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Quote:
Originally Posted by JustJoel View Post
I copied this to my “Notes,” so I can add it to my recipe database later (it’s a process). THIS looks like the real thing. I may have to leave out the chili peppers in adobo sauce, though. Those things are spicy! Thanks for sharing (and typing!).

You bet! I like my beans.
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Old 07-06-2018, 11:49 PM   #18
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I usually prefer charro beans to refried beans. I generally eat both with some seasoned rice, making sure to get both rice and beans in each bite. I also like cheddar cheese on my refried beans.

For some reason, I am thinking that Burritos were invented in California, not Mexico. Hmmmm.

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Old 07-07-2018, 03:37 PM   #19
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Quote:
Originally Posted by caseydog View Post
I usually prefer charro beans to refried beans. I generally eat both with some seasoned rice, making sure to get both rice and beans in each bite. I also like cheddar cheese on my refried beans.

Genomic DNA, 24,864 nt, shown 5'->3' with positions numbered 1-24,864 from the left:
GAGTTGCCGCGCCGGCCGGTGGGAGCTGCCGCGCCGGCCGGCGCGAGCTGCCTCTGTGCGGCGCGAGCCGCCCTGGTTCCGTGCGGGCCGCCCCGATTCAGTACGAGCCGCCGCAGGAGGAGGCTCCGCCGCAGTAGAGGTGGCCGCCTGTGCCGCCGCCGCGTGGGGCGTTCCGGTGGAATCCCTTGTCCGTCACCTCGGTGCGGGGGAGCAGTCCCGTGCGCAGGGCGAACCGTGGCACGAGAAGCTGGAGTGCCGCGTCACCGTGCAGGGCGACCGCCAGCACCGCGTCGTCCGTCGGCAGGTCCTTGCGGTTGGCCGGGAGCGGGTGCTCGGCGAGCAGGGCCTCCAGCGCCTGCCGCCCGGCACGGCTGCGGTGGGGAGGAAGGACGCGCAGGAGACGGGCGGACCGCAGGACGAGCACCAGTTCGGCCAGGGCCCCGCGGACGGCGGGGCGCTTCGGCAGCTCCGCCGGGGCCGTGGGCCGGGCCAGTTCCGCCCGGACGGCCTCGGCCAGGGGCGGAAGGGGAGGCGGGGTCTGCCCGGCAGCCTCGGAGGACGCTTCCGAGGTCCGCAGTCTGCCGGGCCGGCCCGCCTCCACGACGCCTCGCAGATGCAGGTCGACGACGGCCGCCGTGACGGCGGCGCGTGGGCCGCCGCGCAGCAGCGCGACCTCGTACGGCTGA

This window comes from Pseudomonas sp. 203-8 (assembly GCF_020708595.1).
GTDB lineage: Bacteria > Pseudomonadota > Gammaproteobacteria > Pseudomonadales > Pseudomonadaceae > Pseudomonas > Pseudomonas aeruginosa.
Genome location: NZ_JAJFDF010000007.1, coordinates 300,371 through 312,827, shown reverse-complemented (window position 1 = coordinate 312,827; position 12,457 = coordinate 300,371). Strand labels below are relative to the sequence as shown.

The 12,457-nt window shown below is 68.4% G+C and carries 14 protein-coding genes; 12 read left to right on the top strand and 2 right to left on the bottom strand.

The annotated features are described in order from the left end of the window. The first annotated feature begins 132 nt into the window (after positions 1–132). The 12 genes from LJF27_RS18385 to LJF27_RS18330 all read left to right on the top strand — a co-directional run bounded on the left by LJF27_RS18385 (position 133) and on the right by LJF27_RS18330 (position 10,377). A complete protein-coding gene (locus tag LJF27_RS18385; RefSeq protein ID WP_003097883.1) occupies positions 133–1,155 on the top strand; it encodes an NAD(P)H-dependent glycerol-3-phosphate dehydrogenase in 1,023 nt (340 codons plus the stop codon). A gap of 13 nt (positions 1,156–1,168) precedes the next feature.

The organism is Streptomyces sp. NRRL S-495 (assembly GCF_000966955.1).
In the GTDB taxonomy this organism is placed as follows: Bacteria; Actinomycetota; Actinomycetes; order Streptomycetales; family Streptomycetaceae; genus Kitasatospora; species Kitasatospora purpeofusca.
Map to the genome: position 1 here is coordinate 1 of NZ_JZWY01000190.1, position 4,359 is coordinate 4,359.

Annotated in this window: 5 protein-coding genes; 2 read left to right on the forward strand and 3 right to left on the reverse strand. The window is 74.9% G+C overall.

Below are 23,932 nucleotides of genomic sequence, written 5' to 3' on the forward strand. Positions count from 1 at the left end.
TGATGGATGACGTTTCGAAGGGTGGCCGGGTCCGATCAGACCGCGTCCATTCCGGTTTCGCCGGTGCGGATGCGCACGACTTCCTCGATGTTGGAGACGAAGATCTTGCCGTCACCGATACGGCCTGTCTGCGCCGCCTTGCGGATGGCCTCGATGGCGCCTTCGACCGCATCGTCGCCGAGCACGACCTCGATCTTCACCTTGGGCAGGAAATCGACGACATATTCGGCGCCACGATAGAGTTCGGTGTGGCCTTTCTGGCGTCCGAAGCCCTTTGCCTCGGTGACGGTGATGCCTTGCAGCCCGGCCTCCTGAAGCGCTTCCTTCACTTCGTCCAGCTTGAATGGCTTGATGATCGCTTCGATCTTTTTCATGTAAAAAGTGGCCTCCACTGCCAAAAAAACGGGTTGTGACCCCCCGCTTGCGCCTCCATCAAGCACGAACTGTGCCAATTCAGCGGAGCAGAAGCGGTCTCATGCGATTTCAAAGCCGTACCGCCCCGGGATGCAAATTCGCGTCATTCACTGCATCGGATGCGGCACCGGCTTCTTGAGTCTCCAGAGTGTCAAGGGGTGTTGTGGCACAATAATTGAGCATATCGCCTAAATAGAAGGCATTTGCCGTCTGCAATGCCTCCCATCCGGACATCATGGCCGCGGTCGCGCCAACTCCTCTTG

For some reason, I am thinking that Burritos were invented in California, not Mexico. Hmmmm.

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Usually attributed to Mexico:

https://en.wikipedia.org/wiki/Burrito

The History of Burritos
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Old 07-08-2018, 12:20 AM   #20
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Joel, if you're still interested, here's a few more ways to incorporate refried beans into a tasty dish. Maybe there are some ideas here that you and Mark may like.

It's so easy to change up the bean texture, seasonings and ingredients to your liking.

Smothered burrito
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Huevos Rancheros
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Good ol' nachos